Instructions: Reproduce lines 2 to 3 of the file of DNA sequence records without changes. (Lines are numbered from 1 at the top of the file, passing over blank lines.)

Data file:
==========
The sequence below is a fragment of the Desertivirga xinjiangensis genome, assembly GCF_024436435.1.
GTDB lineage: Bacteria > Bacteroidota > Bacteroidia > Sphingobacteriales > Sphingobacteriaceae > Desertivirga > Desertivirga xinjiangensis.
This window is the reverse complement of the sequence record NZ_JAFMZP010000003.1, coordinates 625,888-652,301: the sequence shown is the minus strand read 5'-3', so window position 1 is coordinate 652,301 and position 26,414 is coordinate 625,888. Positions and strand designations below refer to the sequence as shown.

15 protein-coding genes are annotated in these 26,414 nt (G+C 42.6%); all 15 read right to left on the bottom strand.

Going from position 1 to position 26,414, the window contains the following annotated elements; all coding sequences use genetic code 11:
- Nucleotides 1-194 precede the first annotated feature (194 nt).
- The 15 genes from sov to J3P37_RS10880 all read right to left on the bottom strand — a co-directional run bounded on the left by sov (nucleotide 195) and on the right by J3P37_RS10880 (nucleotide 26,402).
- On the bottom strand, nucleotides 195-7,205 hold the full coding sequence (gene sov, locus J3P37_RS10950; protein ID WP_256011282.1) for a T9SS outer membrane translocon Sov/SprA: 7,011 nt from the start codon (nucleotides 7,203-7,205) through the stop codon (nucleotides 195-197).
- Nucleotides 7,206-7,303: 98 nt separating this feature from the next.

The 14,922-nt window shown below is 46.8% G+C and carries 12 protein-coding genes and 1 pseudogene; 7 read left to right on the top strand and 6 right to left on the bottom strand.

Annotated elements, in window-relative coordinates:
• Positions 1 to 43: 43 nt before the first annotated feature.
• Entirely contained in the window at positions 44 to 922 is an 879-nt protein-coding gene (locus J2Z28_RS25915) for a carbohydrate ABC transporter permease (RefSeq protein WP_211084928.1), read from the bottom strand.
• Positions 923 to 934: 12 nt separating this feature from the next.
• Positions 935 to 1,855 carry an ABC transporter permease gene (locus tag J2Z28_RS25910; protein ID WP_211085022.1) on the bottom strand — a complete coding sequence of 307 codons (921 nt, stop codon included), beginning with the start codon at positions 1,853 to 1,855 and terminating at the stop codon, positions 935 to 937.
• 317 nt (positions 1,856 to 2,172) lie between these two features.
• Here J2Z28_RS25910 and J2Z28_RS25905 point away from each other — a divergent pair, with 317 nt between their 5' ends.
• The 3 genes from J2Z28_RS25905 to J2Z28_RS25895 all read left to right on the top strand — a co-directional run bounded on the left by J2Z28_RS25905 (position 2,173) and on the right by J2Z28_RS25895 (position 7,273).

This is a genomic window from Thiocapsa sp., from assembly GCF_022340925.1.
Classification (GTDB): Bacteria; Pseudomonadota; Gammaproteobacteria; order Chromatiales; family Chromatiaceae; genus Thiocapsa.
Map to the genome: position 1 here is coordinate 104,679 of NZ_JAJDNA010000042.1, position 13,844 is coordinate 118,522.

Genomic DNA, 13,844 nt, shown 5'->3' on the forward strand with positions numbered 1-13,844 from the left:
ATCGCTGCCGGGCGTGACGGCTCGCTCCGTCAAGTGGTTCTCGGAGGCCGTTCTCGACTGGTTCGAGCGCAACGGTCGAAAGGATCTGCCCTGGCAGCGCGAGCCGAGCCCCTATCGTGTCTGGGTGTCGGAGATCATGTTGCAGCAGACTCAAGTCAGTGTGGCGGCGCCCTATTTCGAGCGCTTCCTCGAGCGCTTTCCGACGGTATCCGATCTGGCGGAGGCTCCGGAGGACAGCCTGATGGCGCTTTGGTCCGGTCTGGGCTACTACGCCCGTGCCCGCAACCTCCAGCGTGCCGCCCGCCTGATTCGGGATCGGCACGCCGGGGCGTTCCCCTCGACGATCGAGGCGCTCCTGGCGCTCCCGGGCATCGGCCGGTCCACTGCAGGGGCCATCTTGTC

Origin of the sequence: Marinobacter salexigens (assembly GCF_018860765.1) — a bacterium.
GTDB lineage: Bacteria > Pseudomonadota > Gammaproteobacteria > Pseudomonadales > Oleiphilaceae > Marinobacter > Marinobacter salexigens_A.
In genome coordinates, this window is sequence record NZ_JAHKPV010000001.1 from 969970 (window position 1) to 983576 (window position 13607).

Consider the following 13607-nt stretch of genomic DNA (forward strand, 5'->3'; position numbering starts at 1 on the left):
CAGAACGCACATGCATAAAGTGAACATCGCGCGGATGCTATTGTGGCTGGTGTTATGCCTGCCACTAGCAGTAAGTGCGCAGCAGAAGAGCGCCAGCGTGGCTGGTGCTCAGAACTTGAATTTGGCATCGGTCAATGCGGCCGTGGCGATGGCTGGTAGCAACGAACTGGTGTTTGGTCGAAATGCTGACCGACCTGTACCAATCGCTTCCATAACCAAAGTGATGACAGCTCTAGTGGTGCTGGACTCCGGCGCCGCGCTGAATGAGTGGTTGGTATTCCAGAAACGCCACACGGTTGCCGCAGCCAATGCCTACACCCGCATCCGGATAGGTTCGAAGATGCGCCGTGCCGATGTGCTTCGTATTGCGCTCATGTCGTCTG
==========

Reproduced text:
GTDB lineage: Bacteria > Bacteroidota > Bacteroidia > Sphingobacteriales > Sphingobacteriaceae > Desertivirga > Desertivirga xinjiangensis.
This window is the reverse complement of the sequence record NZ_JAFMZP010000003.1, coordinates 625,888-652,301: the sequence shown is the minus strand read 5'-3', so window position 1 is coordinate 652,301 and position 26,414 is coordinate 625,888. Positions and strand designations below refer to the sequence as shown.